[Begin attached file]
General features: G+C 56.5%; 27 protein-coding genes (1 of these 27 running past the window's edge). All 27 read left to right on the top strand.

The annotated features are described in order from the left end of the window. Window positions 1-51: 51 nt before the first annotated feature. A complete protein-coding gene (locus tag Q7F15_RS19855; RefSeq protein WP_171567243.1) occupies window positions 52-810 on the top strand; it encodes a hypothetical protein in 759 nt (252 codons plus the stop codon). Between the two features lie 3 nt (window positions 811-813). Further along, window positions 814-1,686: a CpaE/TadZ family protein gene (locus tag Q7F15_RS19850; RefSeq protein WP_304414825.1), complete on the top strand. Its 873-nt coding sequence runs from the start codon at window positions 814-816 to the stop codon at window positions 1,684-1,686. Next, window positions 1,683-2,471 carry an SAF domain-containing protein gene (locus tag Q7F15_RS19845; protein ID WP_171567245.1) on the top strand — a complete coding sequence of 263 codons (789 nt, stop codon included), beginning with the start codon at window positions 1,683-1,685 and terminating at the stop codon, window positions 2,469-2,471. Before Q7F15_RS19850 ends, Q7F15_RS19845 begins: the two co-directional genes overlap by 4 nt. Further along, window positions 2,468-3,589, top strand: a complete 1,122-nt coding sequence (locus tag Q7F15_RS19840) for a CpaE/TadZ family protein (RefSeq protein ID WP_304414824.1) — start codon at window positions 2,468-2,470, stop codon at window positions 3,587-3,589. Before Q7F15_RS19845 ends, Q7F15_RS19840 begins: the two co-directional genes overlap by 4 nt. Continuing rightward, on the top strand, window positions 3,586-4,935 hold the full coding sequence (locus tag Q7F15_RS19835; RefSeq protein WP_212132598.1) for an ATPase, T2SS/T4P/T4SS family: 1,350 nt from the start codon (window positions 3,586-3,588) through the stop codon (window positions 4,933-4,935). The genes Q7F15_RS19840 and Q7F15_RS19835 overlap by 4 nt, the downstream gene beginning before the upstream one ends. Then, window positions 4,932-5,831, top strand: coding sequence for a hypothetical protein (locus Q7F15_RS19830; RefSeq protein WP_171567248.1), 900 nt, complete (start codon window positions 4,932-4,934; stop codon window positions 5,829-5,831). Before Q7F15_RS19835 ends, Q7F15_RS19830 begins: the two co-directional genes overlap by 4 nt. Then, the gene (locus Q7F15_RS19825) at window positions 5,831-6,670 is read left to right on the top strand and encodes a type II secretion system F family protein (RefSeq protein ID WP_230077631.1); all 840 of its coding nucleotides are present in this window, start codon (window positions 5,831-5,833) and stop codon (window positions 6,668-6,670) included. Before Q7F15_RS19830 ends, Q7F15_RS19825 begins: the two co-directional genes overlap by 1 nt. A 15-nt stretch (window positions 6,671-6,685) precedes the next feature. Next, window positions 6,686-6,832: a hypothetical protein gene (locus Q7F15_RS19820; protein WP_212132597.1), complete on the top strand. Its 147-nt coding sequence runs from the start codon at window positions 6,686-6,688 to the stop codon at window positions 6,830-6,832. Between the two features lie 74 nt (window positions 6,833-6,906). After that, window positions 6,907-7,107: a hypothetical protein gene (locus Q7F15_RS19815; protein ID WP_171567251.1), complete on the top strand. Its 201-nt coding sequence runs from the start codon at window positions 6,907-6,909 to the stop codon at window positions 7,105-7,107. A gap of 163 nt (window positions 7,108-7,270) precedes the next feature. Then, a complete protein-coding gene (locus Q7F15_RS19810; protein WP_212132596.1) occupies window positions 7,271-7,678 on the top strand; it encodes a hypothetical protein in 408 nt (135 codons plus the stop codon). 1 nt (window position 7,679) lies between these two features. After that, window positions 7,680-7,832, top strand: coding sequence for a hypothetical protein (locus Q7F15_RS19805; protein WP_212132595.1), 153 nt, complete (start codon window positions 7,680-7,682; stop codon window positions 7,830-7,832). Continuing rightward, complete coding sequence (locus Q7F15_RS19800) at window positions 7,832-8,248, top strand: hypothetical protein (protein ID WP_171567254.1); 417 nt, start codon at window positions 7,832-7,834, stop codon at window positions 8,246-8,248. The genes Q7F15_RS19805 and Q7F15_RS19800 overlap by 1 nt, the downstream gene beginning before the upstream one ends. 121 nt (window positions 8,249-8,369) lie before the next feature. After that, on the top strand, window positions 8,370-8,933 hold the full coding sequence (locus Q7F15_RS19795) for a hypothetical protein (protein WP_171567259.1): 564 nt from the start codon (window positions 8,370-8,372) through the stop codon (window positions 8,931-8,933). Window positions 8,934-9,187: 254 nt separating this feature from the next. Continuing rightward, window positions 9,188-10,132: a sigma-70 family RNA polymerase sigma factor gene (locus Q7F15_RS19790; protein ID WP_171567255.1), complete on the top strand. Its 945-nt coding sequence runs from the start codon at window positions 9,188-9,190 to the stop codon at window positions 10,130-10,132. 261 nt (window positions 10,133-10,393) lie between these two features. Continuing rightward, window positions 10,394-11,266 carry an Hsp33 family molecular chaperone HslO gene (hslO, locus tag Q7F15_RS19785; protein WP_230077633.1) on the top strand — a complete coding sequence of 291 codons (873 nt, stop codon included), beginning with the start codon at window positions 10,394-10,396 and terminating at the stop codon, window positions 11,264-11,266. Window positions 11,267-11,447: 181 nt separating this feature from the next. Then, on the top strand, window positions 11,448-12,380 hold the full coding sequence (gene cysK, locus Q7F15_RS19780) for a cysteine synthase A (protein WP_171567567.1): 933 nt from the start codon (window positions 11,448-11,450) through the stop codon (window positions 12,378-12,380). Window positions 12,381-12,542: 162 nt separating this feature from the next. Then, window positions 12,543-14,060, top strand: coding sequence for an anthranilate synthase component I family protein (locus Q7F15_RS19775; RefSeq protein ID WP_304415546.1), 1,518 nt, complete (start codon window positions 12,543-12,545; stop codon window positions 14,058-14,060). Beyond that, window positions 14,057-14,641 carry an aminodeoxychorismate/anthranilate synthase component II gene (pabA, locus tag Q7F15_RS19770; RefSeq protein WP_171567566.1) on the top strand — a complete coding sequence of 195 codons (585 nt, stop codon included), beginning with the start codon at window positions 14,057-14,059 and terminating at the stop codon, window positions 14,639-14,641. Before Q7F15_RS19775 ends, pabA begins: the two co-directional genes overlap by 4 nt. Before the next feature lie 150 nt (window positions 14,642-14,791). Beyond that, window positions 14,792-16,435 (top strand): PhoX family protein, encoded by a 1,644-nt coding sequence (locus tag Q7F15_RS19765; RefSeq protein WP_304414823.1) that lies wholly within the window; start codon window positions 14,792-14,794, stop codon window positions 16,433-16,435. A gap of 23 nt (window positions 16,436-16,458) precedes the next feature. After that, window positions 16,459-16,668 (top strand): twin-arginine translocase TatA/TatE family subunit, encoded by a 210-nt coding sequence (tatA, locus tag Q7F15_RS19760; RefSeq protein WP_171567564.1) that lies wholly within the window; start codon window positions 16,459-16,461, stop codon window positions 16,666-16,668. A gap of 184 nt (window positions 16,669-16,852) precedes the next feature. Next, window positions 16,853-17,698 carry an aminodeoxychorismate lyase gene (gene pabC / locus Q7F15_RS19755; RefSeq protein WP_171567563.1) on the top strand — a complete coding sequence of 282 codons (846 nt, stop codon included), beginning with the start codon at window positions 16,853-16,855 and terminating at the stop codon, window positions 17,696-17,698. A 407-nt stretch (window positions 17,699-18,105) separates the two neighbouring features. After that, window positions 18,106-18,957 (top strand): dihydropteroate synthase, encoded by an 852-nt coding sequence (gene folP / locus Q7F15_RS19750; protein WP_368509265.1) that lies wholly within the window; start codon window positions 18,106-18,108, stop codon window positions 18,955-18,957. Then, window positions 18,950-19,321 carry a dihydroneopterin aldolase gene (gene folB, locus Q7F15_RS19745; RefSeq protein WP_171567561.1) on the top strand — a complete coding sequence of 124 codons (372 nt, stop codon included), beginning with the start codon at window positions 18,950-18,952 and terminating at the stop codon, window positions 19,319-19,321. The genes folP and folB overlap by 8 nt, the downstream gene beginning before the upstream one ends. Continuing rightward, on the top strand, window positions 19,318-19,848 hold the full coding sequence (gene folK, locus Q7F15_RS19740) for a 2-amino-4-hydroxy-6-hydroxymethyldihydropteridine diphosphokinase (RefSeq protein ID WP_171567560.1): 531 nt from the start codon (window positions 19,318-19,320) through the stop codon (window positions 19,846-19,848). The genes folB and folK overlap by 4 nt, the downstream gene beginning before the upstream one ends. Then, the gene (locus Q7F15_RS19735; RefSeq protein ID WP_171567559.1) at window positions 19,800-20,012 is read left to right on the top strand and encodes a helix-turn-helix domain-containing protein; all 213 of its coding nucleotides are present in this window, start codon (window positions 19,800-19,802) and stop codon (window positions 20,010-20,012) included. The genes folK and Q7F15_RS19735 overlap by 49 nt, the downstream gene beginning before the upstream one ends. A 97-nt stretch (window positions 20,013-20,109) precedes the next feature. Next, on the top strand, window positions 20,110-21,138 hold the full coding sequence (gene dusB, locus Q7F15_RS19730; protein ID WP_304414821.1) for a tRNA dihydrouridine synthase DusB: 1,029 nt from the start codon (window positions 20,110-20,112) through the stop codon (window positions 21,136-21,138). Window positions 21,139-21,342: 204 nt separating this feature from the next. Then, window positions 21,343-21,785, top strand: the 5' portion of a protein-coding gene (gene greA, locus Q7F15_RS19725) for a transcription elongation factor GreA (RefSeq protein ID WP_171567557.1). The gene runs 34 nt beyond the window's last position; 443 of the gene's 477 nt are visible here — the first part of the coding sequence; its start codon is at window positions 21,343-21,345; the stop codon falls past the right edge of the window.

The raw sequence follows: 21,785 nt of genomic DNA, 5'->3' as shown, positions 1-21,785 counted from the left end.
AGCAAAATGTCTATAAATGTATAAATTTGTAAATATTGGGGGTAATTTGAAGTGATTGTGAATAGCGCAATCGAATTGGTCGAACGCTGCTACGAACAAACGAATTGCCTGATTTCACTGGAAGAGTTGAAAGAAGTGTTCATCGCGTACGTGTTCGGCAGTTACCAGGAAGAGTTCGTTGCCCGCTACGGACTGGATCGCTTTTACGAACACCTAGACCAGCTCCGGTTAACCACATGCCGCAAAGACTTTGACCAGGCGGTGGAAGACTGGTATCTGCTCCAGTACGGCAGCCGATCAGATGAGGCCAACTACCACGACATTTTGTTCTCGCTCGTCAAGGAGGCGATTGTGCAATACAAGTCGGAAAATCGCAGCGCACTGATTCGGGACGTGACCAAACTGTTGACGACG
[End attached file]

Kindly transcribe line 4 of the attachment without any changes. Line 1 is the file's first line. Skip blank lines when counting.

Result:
AGCAAAATGTCTATAAATGTATAAATTTGTAAATATTGGGGGTAATTTGAAGTGATTGTGAATAGCGCAATCGAATTGGTCGAACGCTGCTACGAACAAACGAATTGCCTGATTTCACTGGAAGAGTTGAAAGAAGTGTTCATCGCGTACGTGTTCGGCAGTTACCAGGAAGAGTTCGTTGCCCGCTACGGACTGGATCGCTTTTACGAACACCTAGACCAGCTCCGGTTAACCACATGCCGCAAAGACTTTGACCAGGCGGTGGAAGACTGGTATCTGCTCCAGTACGGCAGCCGATCAGATGAGGCCAACTACCACGACATTTTGTTCTCGCTCGTCAAGGAGGCGATTGTGCAATACAAGTCGGAAAATCGCAGCGCACTGATTCGGGACGTGACCAAACTGTTGACGACG